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Friday 1 September 2017

Monitoring Progress Through Data Collection

When teaching students who are on alternative curriculums such as the HELP, it is important to track and monitor their progress. The most effective way to do this is by collecting data.

Data should drive all the decisions we make. Data is used to determine if a goal is mastered, when to switch or add new targets or when to change teaching procedures to make greater progress. This information is collected and then reflected onto graphs. Graphs are visual tools we use to assess where our target behavior has been, where it is now, and where we can project it to go.

Data can be collected on many different behaviors. These behaviors can include behaviors we want to decrease (aggression, screaming, tantrums, pinching, self-injurious behavior, etc.) or behaviors we want to increase (requesting for information, learning to read, counting, etc.).

It is important to collect and analyze data to measure student progress, evaluate the effectiveness of the student's individual program, and to identify skills and/or behaviors that need to be taught. There are a variety of data collection methods such as probe data, time sampling recording procedures, task analysis data, and trial by trial data that yield reliable, accurate, and valid data.

Types of Data collection

While the data is important, it must never interfere with our teaching. There a few ways data can be collected to track a student’s progress with their IEP goals.

One method of data collection is called trial-by-trial data, where data is collected for every presentation of the skill. Data can also be collected as single-probe data, where the data is collected on the first presentation of the day. Both single-probe and trial-by-trial data are typically collected with a plus (+) or independent (I) for a correct response and a minus (-) or prompted (P) for incorrect responses.

Task analysis data is used for skills that involve a sequence of steps such as washing hands or doing laundry. Data is taken on each step in the sequence, allowing you to see which step the student can complete independently and which step(s) the student needs to be taught through prompting. 

Data can also be collected using tallies, which is mainly used when we are interested in determining the frequency of a behavior, i.e. mand data (number of verbal requests) is collected as a tally of I and P over a time period (min) and then calculated as a ratio of independent and prompted mands (requests) per minute.

When collecting data on behaviours that you want to decrease, the most common form used in schools is referred to as ABC data or charts. When using ABC charts, staff are trying to determine what the antecedents (A) are before the behaviour (B) occurs and what the consequences (C) are after the behaviour occurs. Collecting this type of data is useful for determining the function of the behaviour. Once the function of the behaviour has been determined, then an appropriate plan can be developed to reduce or extinguish the behaviour. 


Implementing a Data Collection System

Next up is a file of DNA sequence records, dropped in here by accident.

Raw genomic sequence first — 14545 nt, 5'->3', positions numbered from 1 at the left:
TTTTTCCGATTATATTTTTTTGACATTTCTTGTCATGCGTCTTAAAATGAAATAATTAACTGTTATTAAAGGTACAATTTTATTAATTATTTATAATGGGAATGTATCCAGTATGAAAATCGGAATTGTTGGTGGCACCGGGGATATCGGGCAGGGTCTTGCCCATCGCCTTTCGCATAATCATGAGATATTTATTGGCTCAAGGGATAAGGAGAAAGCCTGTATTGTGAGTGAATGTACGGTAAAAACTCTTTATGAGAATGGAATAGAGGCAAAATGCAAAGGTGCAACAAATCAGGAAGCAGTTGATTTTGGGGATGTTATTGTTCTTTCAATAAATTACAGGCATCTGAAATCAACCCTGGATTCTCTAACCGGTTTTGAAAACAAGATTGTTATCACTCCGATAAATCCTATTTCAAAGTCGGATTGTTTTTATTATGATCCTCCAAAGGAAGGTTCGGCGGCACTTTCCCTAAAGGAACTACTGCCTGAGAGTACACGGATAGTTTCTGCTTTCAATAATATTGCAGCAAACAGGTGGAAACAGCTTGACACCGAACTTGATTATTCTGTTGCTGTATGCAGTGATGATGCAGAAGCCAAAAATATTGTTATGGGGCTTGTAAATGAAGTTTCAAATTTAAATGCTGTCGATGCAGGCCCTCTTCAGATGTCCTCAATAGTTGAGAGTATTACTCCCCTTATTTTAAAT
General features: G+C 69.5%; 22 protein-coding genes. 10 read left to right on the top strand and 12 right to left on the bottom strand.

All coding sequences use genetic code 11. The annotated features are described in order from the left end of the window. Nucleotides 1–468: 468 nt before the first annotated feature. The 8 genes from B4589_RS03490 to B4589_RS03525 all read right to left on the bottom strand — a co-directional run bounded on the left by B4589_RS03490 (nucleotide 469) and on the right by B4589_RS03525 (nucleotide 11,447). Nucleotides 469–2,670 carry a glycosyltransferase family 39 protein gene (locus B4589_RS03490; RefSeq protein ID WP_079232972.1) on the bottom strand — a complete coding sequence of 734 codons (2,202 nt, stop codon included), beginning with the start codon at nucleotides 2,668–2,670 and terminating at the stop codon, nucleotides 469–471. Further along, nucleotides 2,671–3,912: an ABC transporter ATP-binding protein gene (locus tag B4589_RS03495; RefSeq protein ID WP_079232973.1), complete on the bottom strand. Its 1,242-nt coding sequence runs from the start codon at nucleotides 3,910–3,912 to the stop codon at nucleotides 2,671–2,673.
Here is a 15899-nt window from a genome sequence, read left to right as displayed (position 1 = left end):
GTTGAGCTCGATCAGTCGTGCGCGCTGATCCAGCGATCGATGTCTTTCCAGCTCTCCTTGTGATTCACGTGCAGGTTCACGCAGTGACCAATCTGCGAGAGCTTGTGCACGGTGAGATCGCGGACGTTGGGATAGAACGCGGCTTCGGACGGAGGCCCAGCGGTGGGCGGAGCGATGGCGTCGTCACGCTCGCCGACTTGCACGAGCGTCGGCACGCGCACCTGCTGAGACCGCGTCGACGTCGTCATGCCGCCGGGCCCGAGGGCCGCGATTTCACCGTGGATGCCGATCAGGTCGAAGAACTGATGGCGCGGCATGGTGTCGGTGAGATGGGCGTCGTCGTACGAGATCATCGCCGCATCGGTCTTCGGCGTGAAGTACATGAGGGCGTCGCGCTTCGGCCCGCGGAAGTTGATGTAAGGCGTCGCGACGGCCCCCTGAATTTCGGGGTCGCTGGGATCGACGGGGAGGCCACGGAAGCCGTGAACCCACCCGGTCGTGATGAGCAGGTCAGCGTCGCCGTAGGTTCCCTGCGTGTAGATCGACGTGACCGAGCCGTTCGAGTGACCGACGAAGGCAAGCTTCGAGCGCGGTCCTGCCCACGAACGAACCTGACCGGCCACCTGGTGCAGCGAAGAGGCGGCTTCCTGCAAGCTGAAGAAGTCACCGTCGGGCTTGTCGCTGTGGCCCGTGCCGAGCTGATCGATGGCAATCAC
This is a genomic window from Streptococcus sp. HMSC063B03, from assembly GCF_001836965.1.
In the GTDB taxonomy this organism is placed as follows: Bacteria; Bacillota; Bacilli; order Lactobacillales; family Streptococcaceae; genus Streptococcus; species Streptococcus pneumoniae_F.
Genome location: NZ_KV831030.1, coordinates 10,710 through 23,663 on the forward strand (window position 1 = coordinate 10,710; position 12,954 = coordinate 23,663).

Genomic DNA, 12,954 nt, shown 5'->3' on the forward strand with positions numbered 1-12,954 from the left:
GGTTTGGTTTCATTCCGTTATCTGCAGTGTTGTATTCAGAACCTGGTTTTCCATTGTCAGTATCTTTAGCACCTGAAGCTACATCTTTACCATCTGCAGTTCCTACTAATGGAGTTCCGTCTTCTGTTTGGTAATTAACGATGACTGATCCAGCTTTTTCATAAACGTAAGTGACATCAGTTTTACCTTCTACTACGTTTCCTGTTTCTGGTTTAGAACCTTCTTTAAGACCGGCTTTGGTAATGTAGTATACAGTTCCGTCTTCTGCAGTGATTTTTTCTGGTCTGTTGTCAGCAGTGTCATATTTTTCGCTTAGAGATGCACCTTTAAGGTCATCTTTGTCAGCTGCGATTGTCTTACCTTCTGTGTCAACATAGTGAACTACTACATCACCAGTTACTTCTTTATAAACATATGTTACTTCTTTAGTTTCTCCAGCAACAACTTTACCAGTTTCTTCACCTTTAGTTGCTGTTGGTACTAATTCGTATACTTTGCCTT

Typically, data collection for a DTT trial is done after each trial. As the student is contacting their reinforcement, the teacher is writing down how the child performed at the task. The type of data sheet used can range from very simple to complex. It can be checkmarks, a plus/minus system, self graphing, etc. The method of data collection isn’t as important as making sure data is collected. It will be difficult to impossible to determine progress and make programming decisions without solid, accurate data. 

In my classroom, we take trial by trial data during DTT sessions.  We use a simple plus/minus data system based on this data sheet from from Christine Reeve's Book, Taming the Data Monster.  These data sheets contain all of the information needed for the instructor to run the program, take the data and graph it all on one sheet. You can also customize them to meet your specific needs. There is one data sheet for each goal the student is being taught, so if your student has a lot of goals, you could end up with a big binder of data sheets.  While I like this format, it is challenging to flip through the data sheets to find the goal you want during a session, if your binder is not well organized.


Another type of data sheet that I have used in the past contains numerous goals or programs on one page.  The positive aspect of this type of data sheet is that you aren't flipping through a series of pages while trying to collect data and it's an easily portable system.  The downside of this data sheet is that you can't include a lot of important teaching instructions for your EAs/aides, so you need to write a separate teaching instruction sheet for each goal/program.  The other negative aspect of this sheet is that you also have to graph data on a separate sheet, so you end up with an even bigger binder full of teaching sheets, data sheets and graphs.  I also found this system to be more time consuming to write the programs and organize.  As a Senior Therapist in an ABA program I had time built into my schedule to do this, but as a SPED teacher, I don't have enough prep time to set this up!